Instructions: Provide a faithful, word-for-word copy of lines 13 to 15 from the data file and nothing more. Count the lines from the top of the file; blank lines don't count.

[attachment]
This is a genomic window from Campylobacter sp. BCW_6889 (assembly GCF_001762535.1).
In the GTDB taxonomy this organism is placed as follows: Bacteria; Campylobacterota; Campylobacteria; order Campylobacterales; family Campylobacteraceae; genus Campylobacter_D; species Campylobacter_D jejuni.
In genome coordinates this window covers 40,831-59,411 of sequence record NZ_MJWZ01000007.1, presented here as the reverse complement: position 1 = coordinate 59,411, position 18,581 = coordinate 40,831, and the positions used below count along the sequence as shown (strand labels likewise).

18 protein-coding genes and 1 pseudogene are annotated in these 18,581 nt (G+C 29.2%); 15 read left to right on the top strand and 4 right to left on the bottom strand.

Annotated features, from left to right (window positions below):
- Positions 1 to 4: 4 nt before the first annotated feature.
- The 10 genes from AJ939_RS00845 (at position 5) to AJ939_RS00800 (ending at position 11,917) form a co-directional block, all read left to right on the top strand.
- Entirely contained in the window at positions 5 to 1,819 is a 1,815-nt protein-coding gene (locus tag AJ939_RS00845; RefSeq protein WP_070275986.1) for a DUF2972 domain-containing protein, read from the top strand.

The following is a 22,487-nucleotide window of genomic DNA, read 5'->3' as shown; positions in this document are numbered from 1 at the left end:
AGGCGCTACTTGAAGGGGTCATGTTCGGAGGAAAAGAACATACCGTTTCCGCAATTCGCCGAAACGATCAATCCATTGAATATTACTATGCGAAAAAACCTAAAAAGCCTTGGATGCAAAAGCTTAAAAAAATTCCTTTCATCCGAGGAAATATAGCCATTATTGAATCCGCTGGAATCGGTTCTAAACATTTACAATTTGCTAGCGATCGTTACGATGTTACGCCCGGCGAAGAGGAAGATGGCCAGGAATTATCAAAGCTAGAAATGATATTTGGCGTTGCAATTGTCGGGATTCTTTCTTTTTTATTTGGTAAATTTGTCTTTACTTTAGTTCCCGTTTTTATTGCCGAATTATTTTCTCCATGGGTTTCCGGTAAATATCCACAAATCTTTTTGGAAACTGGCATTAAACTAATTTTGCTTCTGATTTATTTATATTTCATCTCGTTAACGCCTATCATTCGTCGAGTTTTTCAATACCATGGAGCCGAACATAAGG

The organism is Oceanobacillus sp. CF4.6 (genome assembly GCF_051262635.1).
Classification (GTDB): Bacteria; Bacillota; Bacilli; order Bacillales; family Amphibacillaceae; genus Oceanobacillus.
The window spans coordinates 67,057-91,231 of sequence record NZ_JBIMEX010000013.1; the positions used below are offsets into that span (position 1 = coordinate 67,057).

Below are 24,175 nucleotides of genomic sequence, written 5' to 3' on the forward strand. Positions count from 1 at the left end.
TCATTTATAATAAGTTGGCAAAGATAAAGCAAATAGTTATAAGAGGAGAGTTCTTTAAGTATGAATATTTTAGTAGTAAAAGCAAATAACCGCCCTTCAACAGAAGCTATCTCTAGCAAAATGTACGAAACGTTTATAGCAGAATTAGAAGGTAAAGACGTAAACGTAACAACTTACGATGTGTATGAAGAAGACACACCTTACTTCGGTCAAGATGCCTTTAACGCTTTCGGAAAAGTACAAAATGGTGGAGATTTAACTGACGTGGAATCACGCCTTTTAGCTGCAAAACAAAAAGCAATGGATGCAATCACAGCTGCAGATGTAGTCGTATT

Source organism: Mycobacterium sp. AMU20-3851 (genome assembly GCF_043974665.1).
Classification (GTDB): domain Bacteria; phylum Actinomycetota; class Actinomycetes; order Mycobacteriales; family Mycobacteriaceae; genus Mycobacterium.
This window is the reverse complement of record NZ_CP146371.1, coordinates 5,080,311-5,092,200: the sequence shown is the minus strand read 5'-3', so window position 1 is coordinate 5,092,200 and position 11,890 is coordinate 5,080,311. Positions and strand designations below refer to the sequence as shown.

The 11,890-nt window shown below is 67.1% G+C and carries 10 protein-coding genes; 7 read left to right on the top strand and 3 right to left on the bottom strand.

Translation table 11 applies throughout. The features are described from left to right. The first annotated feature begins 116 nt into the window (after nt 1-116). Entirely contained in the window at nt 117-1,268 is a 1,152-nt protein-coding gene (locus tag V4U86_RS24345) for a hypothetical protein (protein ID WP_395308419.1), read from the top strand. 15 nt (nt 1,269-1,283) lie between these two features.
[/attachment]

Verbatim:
The window spans coordinates 67,057-91,231 of sequence record NZ_JBIMEX010000013.1; the positions used below are offsets into that span (position 1 = coordinate 67,057).

Below are 24,175 nucleotides of genomic sequence, written 5' to 3' on the forward strand. Positions count from 1 at the left end.
TCATTTATAATAAGTTGGCAAAGATAAAGCAAATAGTTATAAGAGGAGAGTTCTTTAAGTATGAATATTTTAGTAGTAAAAGCAAATAACCGCCCTTCAACAGAAGCTATCTCTAGCAAAATGTACGAAACGTTTATAGCAGAATTAGAAGGTAAAGACGTAAACGTAACAACTTACGATGTGTATGAAGAAGACACACCTTACTTCGGTCAAGATGCCTTTAACGCTTTCGGAAAAGTACAAAATGGTGGAGATTTAACTGACGTGGAATCACGCCTTTTAGCTGCAAAACAAAAAGCAATGGATGCAATCACAGCTGCAGATGTAGTCGTATT